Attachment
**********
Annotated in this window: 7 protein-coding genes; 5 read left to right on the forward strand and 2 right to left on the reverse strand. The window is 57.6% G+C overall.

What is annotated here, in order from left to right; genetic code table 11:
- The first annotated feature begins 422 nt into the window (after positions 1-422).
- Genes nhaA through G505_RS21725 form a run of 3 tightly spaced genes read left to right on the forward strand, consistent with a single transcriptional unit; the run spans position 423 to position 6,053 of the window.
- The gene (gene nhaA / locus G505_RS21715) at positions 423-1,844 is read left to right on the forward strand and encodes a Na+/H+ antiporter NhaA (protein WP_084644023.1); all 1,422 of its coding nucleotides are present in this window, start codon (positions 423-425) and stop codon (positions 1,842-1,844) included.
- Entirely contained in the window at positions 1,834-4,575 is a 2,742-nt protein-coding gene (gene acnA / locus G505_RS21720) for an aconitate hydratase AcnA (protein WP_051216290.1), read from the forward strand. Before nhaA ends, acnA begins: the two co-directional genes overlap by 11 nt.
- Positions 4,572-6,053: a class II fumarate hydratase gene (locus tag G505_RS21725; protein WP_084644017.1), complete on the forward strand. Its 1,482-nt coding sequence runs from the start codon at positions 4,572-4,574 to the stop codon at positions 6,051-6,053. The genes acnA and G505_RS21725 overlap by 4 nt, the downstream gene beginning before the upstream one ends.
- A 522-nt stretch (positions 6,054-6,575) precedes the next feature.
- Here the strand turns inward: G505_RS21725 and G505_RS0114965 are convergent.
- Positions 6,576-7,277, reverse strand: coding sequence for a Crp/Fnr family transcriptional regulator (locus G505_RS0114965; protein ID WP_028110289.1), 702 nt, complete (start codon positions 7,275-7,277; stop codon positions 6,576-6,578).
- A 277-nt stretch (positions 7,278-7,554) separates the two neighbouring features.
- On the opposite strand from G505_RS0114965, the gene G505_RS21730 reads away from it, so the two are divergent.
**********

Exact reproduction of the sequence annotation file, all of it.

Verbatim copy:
Annotated in this window: 7 protein-coding genes; 5 read left to right on the forward strand and 2 right to left on the reverse strand. The window is 57.6% G+C overall.

What is annotated here, in order from left to right; genetic code table 11:
- The first annotated feature begins 422 nt into the window (after positions 1-422).
- Genes nhaA through G505_RS21725 form a run of 3 tightly spaced genes read left to right on the forward strand, consistent with a single transcriptional unit; the run spans position 423 to position 6,053 of the window.
- The gene (gene nhaA / locus G505_RS21715) at positions 423-1,844 is read left to right on the forward strand and encodes a Na+/H+ antiporter NhaA (protein WP_084644023.1); all 1,422 of its coding nucleotides are present in this window, start codon (positions 423-425) and stop codon (positions 1,842-1,844) included.
- Entirely contained in the window at positions 1,834-4,575 is a 2,742-nt protein-coding gene (gene acnA / locus G505_RS21720) for an aconitate hydratase AcnA (protein WP_051216290.1), read from the forward strand. Before nhaA ends, acnA begins: the two co-directional genes overlap by 11 nt.
- Positions 4,572-6,053: a class II fumarate hydratase gene (locus tag G505_RS21725; protein WP_084644017.1), complete on the forward strand. Its 1,482-nt coding sequence runs from the start codon at positions 4,572-4,574 to the stop codon at positions 6,051-6,053. The genes acnA and G505_RS21725 overlap by 4 nt, the downstream gene beginning before the upstream one ends.
- A 522-nt stretch (positions 6,054-6,575) precedes the next feature.
- Here the strand turns inward: G505_RS21725 and G505_RS0114965 are convergent.
- Positions 6,576-7,277, reverse strand: coding sequence for a Crp/Fnr family transcriptional regulator (locus G505_RS0114965; protein ID WP_028110289.1), 702 nt, complete (start codon positions 7,275-7,277; stop codon positions 6,576-6,578).
- A 277-nt stretch (positions 7,278-7,554) separates the two neighbouring features.
- On the opposite strand from G505_RS0114965, the gene G505_RS21730 reads away from it, so the two are divergent.